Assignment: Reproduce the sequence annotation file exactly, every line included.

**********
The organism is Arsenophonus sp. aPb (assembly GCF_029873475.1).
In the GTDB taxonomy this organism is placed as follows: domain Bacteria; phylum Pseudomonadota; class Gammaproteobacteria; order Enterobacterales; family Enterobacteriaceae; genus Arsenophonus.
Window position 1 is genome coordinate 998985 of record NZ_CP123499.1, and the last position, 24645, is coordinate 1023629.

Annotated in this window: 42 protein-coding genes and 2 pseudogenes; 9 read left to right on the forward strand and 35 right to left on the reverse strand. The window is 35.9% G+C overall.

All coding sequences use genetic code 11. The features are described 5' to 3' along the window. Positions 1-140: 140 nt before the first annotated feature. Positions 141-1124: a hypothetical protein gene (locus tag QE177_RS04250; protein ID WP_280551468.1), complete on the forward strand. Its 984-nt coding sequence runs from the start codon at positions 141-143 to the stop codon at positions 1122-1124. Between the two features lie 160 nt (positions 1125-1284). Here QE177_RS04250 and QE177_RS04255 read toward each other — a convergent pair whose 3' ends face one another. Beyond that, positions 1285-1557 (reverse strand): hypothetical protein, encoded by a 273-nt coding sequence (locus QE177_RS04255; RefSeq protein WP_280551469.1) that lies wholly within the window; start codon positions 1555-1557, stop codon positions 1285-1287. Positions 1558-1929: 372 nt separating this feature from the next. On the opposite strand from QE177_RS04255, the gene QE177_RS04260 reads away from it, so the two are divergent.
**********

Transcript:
The organism is Arsenophonus sp. aPb (assembly GCF_029873475.1).
In the GTDB taxonomy this organism is placed as follows: domain Bacteria; phylum Pseudomonadota; class Gammaproteobacteria; order Enterobacterales; family Enterobacteriaceae; genus Arsenophonus.
Window position 1 is genome coordinate 998985 of record NZ_CP123499.1, and the last position, 24645, is coordinate 1023629.

Annotated in this window: 42 protein-coding genes and 2 pseudogenes; 9 read left to right on the forward strand and 35 right to left on the reverse strand. The window is 35.9% G+C overall.

All coding sequences use genetic code 11. The features are described 5' to 3' along the window. Positions 1-140: 140 nt before the first annotated feature. Positions 141-1124: a hypothetical protein gene (locus tag QE177_RS04250; protein ID WP_280551468.1), complete on the forward strand. Its 984-nt coding sequence runs from the start codon at positions 141-143 to the stop codon at positions 1122-1124. Between the two features lie 160 nt (positions 1125-1284). Here QE177_RS04250 and QE177_RS04255 read toward each other — a convergent pair whose 3' ends face one another. Beyond that, positions 1285-1557 (reverse strand): hypothetical protein, encoded by a 273-nt coding sequence (locus QE177_RS04255; RefSeq protein WP_280551469.1) that lies wholly within the window; start codon positions 1555-1557, stop codon positions 1285-1287. Positions 1558-1929: 372 nt separating this feature from the next. On the opposite strand from QE177_RS04255, the gene QE177_RS04260 reads away from it, so the two are divergent.